This week in history: John C. Calhoun and the Nullification Crisis

By Cody Carlson

For the Deseret News

Published: Monday, Dec. 17 2012 3:17 p.m. MST

Jon Meacham wrote in his book, “American Lion: Andrew Jackson in the White House”: “Calhoun kept his authorship of the 1828 document secret, and the vehemence of his views quiet. He believed that the white-haired general about to take the presidential oath would heed his counsel to slash the tariff, relieve the South, and calm fears of future interference with the region's way of life. Then, Calhoun hoped, his own hour would strike, and carry him to the White House.”

Jackson had no more sympathy for Calhoun's position than did Adams, and the two were soon at odds over the issues of nullification and secession. The tension came to a head in April 1830, when the two attended a dinner celebrating the deceased Thomas Jefferson's birthday in Washington.

In his book “The Rise of American Democracy: Jefferson to Lincoln,” historian Sean Wilentz wrote of the historic banquet: “The gathering had been called by southerners and westerners sympathetic to Calhoun, and one toast after another proclaimed state-rights slogans and attacked sectional favoritism by the federal government. Jackson … raised his glass, glowered directly at Calhoun, and, as if issuing a dueler's challenge, gravely offered his own toast: 'Our Union — it must be preserved.' … though Calhoun's toast in reply was perfectly calm, its wordiness betrayed that he was on the defensive: 'The Union — next to our liberty the most dear; may we all remember that it can only be preserved by respecting the rights of the states and the distributing equally the benefits and burdens of the Union.' The breach was now public, and within weeks would become bitter political warfare ….”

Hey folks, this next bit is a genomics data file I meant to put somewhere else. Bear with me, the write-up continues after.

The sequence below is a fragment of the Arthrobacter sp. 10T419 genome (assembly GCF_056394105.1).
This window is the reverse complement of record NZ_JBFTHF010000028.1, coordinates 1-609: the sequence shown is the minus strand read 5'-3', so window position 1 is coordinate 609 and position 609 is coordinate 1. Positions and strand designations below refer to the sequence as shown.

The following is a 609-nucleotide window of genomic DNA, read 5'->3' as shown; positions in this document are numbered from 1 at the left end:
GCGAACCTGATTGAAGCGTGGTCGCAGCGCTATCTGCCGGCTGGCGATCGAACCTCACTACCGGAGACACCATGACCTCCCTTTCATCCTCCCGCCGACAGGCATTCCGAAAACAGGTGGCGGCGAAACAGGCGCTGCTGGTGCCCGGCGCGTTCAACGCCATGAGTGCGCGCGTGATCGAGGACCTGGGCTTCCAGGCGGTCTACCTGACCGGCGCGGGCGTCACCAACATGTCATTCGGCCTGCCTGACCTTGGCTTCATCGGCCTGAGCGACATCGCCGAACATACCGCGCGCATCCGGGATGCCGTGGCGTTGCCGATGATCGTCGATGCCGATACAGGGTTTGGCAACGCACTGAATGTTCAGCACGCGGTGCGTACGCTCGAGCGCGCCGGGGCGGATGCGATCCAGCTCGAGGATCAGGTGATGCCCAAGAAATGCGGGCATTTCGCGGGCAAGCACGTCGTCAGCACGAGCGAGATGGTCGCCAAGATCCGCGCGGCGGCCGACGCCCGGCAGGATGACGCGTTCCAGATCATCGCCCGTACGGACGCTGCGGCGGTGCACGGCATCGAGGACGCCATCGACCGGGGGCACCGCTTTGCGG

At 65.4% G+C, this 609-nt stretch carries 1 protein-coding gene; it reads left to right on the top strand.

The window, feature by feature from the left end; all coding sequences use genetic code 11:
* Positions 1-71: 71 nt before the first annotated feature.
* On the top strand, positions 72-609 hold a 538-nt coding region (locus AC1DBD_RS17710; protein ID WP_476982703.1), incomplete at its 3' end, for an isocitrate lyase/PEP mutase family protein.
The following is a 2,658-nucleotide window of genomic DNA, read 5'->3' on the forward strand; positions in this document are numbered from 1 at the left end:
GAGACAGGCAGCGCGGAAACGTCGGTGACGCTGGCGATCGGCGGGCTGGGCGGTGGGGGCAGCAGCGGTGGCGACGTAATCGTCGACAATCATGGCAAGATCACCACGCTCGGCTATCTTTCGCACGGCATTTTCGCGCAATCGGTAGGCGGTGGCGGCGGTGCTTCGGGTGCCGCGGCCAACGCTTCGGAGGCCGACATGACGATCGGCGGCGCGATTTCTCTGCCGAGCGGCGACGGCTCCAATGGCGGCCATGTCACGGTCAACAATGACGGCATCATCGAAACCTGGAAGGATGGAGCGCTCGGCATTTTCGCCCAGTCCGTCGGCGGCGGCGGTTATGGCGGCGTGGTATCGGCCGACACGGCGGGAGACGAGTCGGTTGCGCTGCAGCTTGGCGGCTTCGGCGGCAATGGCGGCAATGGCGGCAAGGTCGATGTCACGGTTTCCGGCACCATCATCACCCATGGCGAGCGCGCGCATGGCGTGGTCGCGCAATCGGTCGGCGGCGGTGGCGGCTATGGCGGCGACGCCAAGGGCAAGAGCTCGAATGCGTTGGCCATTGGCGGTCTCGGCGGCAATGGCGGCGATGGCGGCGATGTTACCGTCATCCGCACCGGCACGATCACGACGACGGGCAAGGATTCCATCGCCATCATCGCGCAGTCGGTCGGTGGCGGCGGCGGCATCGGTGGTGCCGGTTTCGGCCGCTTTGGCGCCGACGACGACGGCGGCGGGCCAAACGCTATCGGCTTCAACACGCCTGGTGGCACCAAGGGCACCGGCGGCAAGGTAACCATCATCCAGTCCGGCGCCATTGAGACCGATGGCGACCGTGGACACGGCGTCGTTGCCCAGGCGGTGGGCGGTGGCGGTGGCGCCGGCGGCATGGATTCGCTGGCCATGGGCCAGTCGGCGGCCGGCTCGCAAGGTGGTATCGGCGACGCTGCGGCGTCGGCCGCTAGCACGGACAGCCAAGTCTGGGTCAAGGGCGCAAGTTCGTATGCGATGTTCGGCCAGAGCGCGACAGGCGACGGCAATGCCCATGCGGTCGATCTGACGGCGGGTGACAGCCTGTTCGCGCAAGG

Eventually, Calhoun opted not to continue as vice president, and instead ran for the Senate. Jackson offered a watered-down tariff that placated most Southerners in 1832. When South Carolina stated its dissatisfaction and continued talk of secession, Congress passed the Force Bill, which would allow the federal government to send a military force into South Carolina to collect the import duties and prevent secession.

Under the leadership of Sen. Henry Clay of Kentucky, Congress brokered a new compromise tariff. Aware that it could not effectively challenge the federal government alone, South Carolina accepted the compromise and repealed its ordinance of nullification in 1833. The crisis was over and the Civil War was delayed for another 30 years.

Cody K. Carlson holds a master's degree in history from the University of Utah and teaches at Salt Lake Community College. He is also the co-developer of the History Challenge iPhone/iPad apps. Email: ckcarlson76@gmail.com

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